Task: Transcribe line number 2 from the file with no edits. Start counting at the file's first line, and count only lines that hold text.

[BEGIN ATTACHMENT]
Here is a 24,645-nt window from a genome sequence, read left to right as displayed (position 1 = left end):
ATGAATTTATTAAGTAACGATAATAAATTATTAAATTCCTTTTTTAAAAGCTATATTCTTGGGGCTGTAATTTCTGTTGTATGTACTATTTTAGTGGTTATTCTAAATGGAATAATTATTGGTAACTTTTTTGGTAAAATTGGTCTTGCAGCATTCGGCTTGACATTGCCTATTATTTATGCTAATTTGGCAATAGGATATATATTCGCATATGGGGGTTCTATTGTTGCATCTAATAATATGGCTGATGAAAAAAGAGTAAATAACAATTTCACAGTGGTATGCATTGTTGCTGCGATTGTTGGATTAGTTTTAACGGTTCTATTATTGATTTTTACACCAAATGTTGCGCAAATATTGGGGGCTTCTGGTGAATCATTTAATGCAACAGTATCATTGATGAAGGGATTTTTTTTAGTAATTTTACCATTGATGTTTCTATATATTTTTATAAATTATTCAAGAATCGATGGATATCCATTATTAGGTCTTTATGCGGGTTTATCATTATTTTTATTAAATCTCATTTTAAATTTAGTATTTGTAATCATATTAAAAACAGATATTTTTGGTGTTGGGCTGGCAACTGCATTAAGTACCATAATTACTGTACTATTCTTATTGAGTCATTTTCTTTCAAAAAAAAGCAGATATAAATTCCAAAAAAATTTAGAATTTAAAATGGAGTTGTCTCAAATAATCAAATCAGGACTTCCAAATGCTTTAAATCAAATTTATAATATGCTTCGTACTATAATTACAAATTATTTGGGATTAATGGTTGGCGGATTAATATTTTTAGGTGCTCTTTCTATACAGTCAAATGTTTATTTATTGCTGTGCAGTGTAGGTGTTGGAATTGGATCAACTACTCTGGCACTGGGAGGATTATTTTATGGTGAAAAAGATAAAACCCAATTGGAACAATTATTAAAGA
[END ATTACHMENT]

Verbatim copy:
ATGAATTTATTAAGTAACGATAATAAATTATTAAATTCCTTTTTTAAAAGCTATATTCTTGGGGCTGTAATTTCTGTTGTATGTACTATTTTAGTGGTTATTCTAAATGGAATAATTATTGGTAACTTTTTTGGTAAAATTGGTCTTGCAGCATTCGGCTTGACATTGCCTATTATTTATGCTAATTTGGCAATAGGATATATATTCGCATATGGGGGTTCTATTGTTGCATCTAATAATATGGCTGATGAAAAAAGAGTAAATAACAATTTCACAGTGGTATGCATTGTTGCTGCGATTGTTGGATTAGTTTTAACGGTTCTATTATTGATTTTTACACCAAATGTTGCGCAAATATTGGGGGCTTCTGGTGAATCATTTAATGCAACAGTATCATTGATGAAGGGATTTTTTTTAGTAATTTTACCATTGATGTTTCTATATATTTTTATAAATTATTCAAGAATCGATGGATATCCATTATTAGGTCTTTATGCGGGTTTATCATTATTTTTATTAAATCTCATTTTAAATTTAGTATTTGTAATCATATTAAAAACAGATATTTTTGGTGTTGGGCTGGCAACTGCATTAAGTACCATAATTACTGTACTATTCTTATTGAGTCATTTTCTTTCAAAAAAAAGCAGATATAAATTCCAAAAAAATTTAGAATTTAAAATGGAGTTGTCTCAAATAATCAAATCAGGACTTCCAAATGCTTTAAATCAAATTTATAATATGCTTCGTACTATAATTACAAATTATTTGGGATTAATGGTTGGCGGATTAATATTTTTAGGTGCTCTTTCTATACAGTCAAATGTTTATTTATTGCTGTGCAGTGTAGGTGTTGGAATTGGATCAACTACTCTGGCACTGGGAGGATTATTTTATGGTGAAAAAGATAAAACCCAATTGGAACAATTATTAAAGA